Doing What You Love

The title of this post is near and dear to my heart.  I know that's not a surprise for many of you.

It's funny how things come full circle in life.  This piece from Marshall Goldsmith's blog is from an article he wrote for Fast Company a few years ago.  When I first read the piece, I was evaluating hard my future and whether what I was doing was a love affair.  I am pleased that I can bring it to you now. 

Marshall's words added much clarity to my journey.  I will be forever grateful.

Loving and Falling in Love

First, I'm not turning into a romance novelist.  But I am going to correlate romantic love with our work (the thing that is connected to our wiring).

I think a big problem with marriage and long-term relationships is the misconceived notion of what falling in love means.  There is a reason they call it "falling."  Falling implies a never-ending experience.  Unfortunately, we find ways to stop falling and then everything changes-for the worse. For example, I know people in relationships where they love each other.  But they're not in love anymore.  No pursuing, no ache, no shakes, and certainly no flowers.  They're together, but dead.

Does this sound like your work relationship?

Some out there may be thinking about refuting the above.  You might be thinking about how the warm and fuzzy does not last a lifetime.  You might be thinking that I don't know all the hurtful things he said.

I'm not writing this to make you feel bad about love gone wrong or shame you about a divorce.  All I'm saying is that to sustain "falling in love" you must make a decision and manage it accordingly.  Sometimes it will be effortless and sometimes it will feel like its killing you.  But either way you have a decision to make. 

So make it.

Here are some tips on staying "in love" with your work:

  • Stop and ask yourself why you're spending 50+ hours doing what you do.  Scot Herrick has a great post on how career management is about your dream.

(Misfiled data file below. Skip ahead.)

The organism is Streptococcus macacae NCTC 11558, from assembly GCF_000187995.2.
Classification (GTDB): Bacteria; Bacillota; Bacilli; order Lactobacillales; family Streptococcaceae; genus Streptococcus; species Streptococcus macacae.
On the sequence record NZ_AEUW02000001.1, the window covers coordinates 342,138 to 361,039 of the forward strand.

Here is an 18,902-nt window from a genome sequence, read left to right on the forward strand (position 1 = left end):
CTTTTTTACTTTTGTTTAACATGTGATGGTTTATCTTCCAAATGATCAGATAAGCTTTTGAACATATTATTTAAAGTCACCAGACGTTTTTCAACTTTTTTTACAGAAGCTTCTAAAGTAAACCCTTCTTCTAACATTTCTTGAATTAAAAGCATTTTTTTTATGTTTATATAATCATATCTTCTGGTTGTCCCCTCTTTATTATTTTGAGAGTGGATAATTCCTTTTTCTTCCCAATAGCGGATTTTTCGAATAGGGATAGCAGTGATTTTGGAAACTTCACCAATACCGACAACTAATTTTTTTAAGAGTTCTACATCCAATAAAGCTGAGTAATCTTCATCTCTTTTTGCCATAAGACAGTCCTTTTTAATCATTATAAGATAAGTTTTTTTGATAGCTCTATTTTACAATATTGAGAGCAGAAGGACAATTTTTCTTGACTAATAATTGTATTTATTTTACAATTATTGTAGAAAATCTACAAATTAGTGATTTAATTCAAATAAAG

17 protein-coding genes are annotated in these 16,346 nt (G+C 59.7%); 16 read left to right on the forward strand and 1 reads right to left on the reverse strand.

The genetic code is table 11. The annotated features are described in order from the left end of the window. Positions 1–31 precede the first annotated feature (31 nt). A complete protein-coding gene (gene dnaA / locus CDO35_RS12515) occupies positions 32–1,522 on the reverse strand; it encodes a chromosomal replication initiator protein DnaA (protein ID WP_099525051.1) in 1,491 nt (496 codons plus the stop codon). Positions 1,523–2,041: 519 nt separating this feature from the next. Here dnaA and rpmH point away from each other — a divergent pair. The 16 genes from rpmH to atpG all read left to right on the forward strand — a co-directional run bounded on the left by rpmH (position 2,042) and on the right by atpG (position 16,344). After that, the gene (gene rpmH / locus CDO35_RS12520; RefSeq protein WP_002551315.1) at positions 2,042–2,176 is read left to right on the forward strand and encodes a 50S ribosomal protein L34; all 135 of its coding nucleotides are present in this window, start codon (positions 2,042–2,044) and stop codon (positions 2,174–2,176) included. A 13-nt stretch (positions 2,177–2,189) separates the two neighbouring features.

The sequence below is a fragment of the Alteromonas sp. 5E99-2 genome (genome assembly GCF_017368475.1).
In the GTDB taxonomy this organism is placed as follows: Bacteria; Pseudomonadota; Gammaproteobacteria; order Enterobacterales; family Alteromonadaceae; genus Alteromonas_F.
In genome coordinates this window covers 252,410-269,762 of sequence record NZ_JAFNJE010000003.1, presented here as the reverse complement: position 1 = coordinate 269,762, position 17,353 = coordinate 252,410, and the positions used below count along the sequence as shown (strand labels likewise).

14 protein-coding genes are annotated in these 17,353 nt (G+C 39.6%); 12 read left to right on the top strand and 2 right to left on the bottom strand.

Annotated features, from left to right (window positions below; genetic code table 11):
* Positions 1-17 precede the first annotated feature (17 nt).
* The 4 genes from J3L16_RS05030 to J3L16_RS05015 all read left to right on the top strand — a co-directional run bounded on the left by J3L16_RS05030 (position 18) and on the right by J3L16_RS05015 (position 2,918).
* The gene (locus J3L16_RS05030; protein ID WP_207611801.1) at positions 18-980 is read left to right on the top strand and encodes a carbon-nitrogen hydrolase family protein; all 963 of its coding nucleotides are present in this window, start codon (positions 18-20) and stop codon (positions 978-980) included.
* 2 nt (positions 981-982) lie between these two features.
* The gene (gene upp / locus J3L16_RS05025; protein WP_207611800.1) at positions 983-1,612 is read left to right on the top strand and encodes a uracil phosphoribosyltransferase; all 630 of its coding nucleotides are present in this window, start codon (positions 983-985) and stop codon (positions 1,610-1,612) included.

• Stop thinking that your work will make you happy.  If you're expecting it to make you happy, you'll quit when failure comes.
  • Start thinking like an entrepreneur and not an employee.  You need to see the true value of what you do, and entrepreneurss understand this.
  • Stop hanging with the pessimists.  These are the people that are always talking about the impending doom on the horizon.
  • Staying "in love" leads to a great life.
  • Do something different today.  Surprise your work with a new approach.
  • Stay a learner.  Learning won't let you fall out of love.

Good News vs. Bad News

Do managers have a problem with hearing bad news?  I know you're chuckling right now. But they really should welcome bad news with open arms. 

Bad news can do the following if we let it:

  • Sober us up and give us a sense of reality – We crave and worship good news because we see it as the only thing to make us happy.  If you've read my blog before, you know how I feel about happiness-it's based on a choice that only you can make.
  • Help us understand who is really interested in making things better – those who like to kiss ass won't be comfortable here.  People who only deliver good news are not helping.  Leaders who only want followers who deliver good news are drinking a poisonous cocktail.
  • Help us discover our true leadership level – if you want to know how good a leader is, observe and take notes when bad news is delivered.
  • Makes us question silence – a friend of mine gave his employer some bad news about a new customer and was cautioned about it.  Don't know if they didn't like his tone or timing, but his employer didn't want to hear it.  It made me think about all those employees that don't say anything.  What do you think their level of engagement is?
  • Helps us find the next breakthrough – isn't that what all organizations want?

Watch Out for the Blocks

Spoke last week to a group about blocks to their spiritual journey.  It made some uncomfortable, and that was a good thing.  Discomfort can cause one to think harder about things that comfort allows you to ignore.

Have you thought about your blocks, specifically those in your career? 

I don't recommend focusing too much attention on blocks, but managing and eliminating, so you're best can come thru, is the wisest approach.  Blocks are there to be dealt with.  I'm amazed at how often they're allowed to take on roots in our career garden.

Here are some "blocks" that can be very detrimental as you navigate your career:

  1. Insecurities – these are dangerous because we often agree with them in our minds and hearts.
  2. Comfort- it creates a false sense of security.
  3. Intolerance – specifically, of new ideas, new people or new markets.
  4. Inward focus – cripples your desire to network and to learn from the outside world.
  5. Lust – a maddening desire for whatever causes an itch.  Think power and promotion here.
  6. Career – too much on this one and you'll forget that life is more important.
  7. Lack of vision – lack of vision is a block to seeing a great future.
  8. Apathy – an mindset rooted in; "I've heard it all before."  If you have a pulse you haven't heard it all before.